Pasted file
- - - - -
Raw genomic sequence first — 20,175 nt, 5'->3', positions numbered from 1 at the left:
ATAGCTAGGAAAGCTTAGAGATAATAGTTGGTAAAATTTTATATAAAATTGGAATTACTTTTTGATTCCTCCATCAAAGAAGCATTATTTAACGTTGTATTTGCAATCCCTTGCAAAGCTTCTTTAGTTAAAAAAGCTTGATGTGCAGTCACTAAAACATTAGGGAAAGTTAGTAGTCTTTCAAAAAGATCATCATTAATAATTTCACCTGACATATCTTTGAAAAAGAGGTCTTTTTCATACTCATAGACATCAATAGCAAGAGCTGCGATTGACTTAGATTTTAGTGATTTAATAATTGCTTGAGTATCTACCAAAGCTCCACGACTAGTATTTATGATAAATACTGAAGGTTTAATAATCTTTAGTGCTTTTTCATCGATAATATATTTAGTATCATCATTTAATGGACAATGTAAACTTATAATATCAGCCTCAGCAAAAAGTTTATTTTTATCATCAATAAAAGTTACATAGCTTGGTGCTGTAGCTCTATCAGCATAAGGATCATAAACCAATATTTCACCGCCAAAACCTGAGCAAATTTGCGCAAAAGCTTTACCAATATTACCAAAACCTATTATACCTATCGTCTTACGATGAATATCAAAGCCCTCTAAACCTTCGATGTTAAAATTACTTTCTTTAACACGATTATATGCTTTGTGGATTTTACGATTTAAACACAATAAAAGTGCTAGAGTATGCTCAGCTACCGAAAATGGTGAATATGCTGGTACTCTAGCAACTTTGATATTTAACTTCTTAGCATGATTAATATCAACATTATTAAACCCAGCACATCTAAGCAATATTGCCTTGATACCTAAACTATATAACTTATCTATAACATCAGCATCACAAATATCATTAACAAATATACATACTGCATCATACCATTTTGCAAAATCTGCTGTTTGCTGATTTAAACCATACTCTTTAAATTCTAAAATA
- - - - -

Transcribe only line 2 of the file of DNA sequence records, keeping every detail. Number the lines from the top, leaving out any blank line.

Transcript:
ATAGCTAGGAAAGCTTAGAGATAATAGTTGGTAAAATTTTATATAAAATTGGAATTACTTTTTGATTCCTCCATCAAAGAAGCATTATTTAACGTTGTATTTGCAATCCCTTGCAAAGCTTCTTTAGTTAAAAAAGCTTGATGTGCAGTCACTAAAACATTAGGGAAAGTTAGTAGTCTTTCAAAAAGATCATCATTAATAATTTCACCTGACATATCTTTGAAAAAGAGGTCTTTTTCATACTCATAGACATCAATAGCAAGAGCTGCGATTGACTTAGATTTTAGTGATTTAATAATTGCTTGAGTATCTACCAAAGCTCCACGACTAGTATTTATGATAAATACTGAAGGTTTAATAATCTTTAGTGCTTTTTCATCGATAATATATTTAGTATCATCATTTAATGGACAATGTAAACTTATAATATCAGCCTCAGCAAAAAGTTTATTTTTATCATCAATAAAAGTTACATAGCTTGGTGCTGTAGCTCTATCAGCATAAGGATCATAAACCAATATTTCACCGCCAAAACCTGAGCAAATTTGCGCAAAAGCTTTACCAATATTACCAAAACCTATTATACCTATCGTCTTACGATGAATATCAAAGCCCTCTAAACCTTCGATGTTAAAATTACTTTCTTTAACACGATTATATGCTTTGTGGATTTTACGATTTAAACACAATAAAAGTGCTAGAGTATGCTCAGCTACCGAAAATGGTGAATATGCTGGTACTCTAGCAACTTTGATATTTAACTTCTTAGCATGATTAATATCAACATTATTAAACCCAGCACATCTAAGCAATATTGCCTTGATACCTAAACTATATAACTTATCTATAACATCAGCATCACAAATATCATTAACAAATATACATACTGCATCATACCATTTTGCAAAATCTGCTGTTTGCTGATTTAAACCATACTCTTTAAATTCTAAAATA